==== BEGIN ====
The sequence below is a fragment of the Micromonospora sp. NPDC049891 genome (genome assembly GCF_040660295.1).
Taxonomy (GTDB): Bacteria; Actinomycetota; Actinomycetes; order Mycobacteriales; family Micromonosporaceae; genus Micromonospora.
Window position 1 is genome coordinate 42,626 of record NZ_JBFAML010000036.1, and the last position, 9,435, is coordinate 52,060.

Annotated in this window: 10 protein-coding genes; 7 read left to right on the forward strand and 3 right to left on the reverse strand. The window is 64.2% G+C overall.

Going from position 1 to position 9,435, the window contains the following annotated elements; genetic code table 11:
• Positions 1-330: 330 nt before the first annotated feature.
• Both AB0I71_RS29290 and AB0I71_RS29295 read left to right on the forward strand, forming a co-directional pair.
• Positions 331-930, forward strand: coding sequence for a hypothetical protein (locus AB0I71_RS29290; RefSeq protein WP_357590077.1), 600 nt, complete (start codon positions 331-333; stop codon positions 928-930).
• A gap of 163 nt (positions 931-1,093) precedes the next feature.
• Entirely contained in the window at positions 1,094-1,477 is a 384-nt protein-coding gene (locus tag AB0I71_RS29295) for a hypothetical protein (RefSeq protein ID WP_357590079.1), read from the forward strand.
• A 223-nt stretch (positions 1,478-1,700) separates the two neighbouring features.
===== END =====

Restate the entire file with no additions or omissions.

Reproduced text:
The sequence below is a fragment of the Micromonospora sp. NPDC049891 genome (genome assembly GCF_040660295.1).
Taxonomy (GTDB): Bacteria; Actinomycetota; Actinomycetes; order Mycobacteriales; family Micromonosporaceae; genus Micromonospora.
Window position 1 is genome coordinate 42,626 of record NZ_JBFAML010000036.1, and the last position, 9,435, is coordinate 52,060.

Annotated in this window: 10 protein-coding genes; 7 read left to right on the forward strand and 3 right to left on the reverse strand. The window is 64.2% G+C overall.

Going from position 1 to position 9,435, the window contains the following annotated elements; genetic code table 11:
• Positions 1-330: 330 nt before the first annotated feature.
• Both AB0I71_RS29290 and AB0I71_RS29295 read left to right on the forward strand, forming a co-directional pair.
• Positions 331-930, forward strand: coding sequence for a hypothetical protein (locus AB0I71_RS29290; RefSeq protein WP_357590077.1), 600 nt, complete (start codon positions 331-333; stop codon positions 928-930).
• A gap of 163 nt (positions 931-1,093) precedes the next feature.
• Entirely contained in the window at positions 1,094-1,477 is a 384-nt protein-coding gene (locus tag AB0I71_RS29295) for a hypothetical protein (RefSeq protein ID WP_357590079.1), read from the forward strand.
• A 223-nt stretch (positions 1,478-1,700) separates the two neighbouring features.